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How To Be Inspired (Without Being a Copycat)

Can you believe it’s almost the end of the year? I don’t know about you, but my mind is blown at how fast time has flown!

It’s been a huge year for me, and I truly believe I wouldn’t have been able to accomplish what I have without the people in my life who inspire me.

We all know, though, either from our own experience or those peppy high school movies, how quickly admiration can turn into imitation, and that’s going to go sour really quickly.

We say imitation is the best form of flattery, and that’s true to an extent. When it stops us from being ourselves, though, and following our own paths, something has to give.

How do we strike a balance, though, between being inspired by someone and being a total copycat?

1. Figure out the difference between idolizing someone and being inspired by them.

In today’s day and age, with social media running 24/7, we get constant sneak peeks into the lives of celebrities and bigwigs. It can be fun to see what your favorite movie star is up to and get psyched about the singer who’s giving a concert not far from you.

Enjoying what someone does, though, is different from being inspired by and wanting to emulate it.

I love Taylor Swift, for example, and am a huge fan of her music, but I’m also incredibly inspired by her work ethic, the effort she puts into engaging with her fans, and how she makes time for things like baking and watching Law and Order: SVU.

I can take that inspiration and channel her work ethic into my life without copying her every move. See the difference?

2. Find inspiration close to home as well as further afield.

As appealing as it can be to find inspiration from someone famous, we tend to get a very polished view of their life. Even if they do have traits, habits, and routines worthy of emulation, it’s difficult for us to get insight into exactly how they accomplish these things, unless they happen to give an interview about it.

Someone closer to home, however, is not only going to be more accessible (you could take them out for coffee or shadow them at work for a day), but you’ll likely have a better picture of how the things you admire fit into their everyday life, because you see them living it up close and personal, rather than in the pages of a magazine.

I’m inspired in different ways by people like my mum, my partner, and some of my friends, and the best part is I can actually talk to them about it and see how they live their lives, day to day.

Think of it as surrounding yourself with positive influences.

3. Decipher which aspects of someone’s life most appeal to you, and why.

If you want to move past admiration and into inspiration territory, it’s important to figure out exactly what it is that appeals to you and why it’s so appealing.

Using my own examples, I would love to live a life well-balanced with work I adore (even when it’s hard), hobbies I love, and people I care about, like Taylor Swift.

This tugs at me because I’ve been working a day job as well as a side hustle for a while now, and it’s a daily struggle to keep my day job from dragging me down, and make time for the things that are important to me.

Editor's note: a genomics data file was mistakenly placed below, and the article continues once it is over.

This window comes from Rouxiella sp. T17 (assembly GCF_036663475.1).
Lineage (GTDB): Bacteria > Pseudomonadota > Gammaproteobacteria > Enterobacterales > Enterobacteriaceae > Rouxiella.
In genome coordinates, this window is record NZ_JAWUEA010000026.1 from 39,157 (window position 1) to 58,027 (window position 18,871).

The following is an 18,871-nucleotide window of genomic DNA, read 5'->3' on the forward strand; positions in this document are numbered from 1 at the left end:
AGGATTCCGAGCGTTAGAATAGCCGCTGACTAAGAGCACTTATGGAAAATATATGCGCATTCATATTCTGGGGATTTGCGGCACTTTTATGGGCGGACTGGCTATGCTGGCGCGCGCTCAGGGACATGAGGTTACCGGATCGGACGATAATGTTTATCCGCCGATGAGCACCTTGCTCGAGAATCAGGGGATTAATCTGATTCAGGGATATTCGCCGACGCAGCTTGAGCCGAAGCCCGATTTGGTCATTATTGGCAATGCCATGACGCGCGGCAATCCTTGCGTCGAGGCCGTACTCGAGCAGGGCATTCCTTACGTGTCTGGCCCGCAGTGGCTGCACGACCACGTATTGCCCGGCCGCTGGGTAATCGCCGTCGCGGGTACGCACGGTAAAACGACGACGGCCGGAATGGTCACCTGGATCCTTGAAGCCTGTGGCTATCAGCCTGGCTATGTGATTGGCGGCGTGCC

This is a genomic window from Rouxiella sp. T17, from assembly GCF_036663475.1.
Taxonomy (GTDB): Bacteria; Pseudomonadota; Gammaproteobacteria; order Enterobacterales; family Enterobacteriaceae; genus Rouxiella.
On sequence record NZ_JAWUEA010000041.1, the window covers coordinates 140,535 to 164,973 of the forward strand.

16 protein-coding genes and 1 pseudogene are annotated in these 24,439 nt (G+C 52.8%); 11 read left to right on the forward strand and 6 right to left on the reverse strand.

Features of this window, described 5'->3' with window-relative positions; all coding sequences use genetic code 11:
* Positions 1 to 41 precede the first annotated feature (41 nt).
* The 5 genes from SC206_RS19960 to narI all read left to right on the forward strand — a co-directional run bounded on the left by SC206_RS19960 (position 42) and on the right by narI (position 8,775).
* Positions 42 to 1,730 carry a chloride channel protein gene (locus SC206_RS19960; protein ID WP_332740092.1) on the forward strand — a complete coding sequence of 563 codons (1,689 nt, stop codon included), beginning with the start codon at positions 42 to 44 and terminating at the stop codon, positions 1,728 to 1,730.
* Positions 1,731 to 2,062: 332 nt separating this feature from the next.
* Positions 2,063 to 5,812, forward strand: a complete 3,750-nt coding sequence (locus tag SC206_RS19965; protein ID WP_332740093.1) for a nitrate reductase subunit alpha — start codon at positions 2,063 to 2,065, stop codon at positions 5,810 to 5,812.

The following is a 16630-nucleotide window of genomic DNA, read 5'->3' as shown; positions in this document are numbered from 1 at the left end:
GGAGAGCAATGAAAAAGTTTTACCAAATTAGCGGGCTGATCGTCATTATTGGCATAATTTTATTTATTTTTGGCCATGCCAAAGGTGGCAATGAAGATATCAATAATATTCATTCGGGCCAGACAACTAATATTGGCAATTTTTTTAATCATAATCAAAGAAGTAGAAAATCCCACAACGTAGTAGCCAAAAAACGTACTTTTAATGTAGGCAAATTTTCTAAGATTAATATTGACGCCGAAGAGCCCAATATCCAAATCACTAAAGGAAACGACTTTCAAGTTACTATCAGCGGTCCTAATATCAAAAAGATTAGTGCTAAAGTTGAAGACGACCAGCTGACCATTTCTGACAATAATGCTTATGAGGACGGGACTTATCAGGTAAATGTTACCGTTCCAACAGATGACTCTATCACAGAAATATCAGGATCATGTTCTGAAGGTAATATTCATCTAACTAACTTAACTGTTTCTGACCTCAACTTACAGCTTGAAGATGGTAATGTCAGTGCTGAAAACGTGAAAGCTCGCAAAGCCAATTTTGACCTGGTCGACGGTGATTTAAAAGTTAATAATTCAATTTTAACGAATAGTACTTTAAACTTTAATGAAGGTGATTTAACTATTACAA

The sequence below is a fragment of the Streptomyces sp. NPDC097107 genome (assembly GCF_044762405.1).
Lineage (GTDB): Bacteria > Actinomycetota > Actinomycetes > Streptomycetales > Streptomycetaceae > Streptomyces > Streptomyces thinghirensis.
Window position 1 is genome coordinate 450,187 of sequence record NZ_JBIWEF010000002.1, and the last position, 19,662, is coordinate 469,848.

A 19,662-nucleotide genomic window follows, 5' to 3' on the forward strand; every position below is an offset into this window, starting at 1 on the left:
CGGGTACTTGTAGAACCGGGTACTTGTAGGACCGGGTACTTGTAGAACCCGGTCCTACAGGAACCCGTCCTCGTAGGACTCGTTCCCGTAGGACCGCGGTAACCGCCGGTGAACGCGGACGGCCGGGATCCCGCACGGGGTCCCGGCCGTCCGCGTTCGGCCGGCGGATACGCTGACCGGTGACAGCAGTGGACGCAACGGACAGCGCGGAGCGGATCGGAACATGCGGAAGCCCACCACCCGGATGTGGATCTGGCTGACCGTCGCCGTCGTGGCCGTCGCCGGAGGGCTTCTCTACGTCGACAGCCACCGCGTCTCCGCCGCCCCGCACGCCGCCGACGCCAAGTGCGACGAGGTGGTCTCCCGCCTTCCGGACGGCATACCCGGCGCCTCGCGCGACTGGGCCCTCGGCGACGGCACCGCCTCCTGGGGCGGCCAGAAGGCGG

My mum has spent the last year overhauling her eating habits and attitude towards nutrition with the help of a naturopath; her wholehearted embrace of this new lifestyle is incredibly inspiring to me, especially as I realize more and more how what I eat affects how I feel and function.

My boyfriend spent several years playing the popular game League of Legends, at first enjoying it immensely and developing several strong friendships as a result. Over time, though, the game environment became toxic for him, and he finally stepped away from League when he realized how negatively it was affecting him. He hasn’t looked back since. I think back to that whenever I need to work on a behavior pattern or habit that isn’t serving me well.

Once you understand what exactly it is about someone that inspires you, weave those values into your life, choices, and actions.

4. “Always be a first rate version of yourself and not a second rate version of someone else.”

Judy Garland’s beautiful quote couldn’t possibly be more apt in this situation.

When we’re looking at the aspects of someone’s life we want to emulate, we need to be careful to draw inspiration without copying them completely. Just because something works a certain way for someone else doesn’t mean it will serve us well, too.

For example, one of the things that has worked wonders for my mum is cutting wheat, dairy, and sugar out of her diet, but that doesn’t necessarily mean I should do the same thing. It does, however, encourage me to do some experimentation of my own to figure out what my food triggers are, and what does and doesn’t make me feel healthy.

Another scenario would be a coworker who seems to be constantly getting praise from your boss. If you start trying to do everything she does, exactly as she does it, it’s not going to be terribly helpful. Instead, maybe you pick up on one specific change you could try that would not only be helpful but fits organically into your lifestyle, like turning off your email for an hour every morning so you can focus on the task at hand.

Being inspired by someone can be an incredibly powerful tool, if used wisely. It can encourage you to reach for things you didn’t think were possible, achievements you never thought to strive for.

Today, why not spend a few minutes thinking about who inspires you, and brainstorm three things you could emulate or try out in your own unique way?

About the Author

Victoria Fry

Victoria is a writing coach who's a creative catalyst for burnt-out writers, helping them tell the stories jostling for room in their heart and mind. She also writes, devours books, loves to dance, and takes part in a weekly Star Wars tabletop game.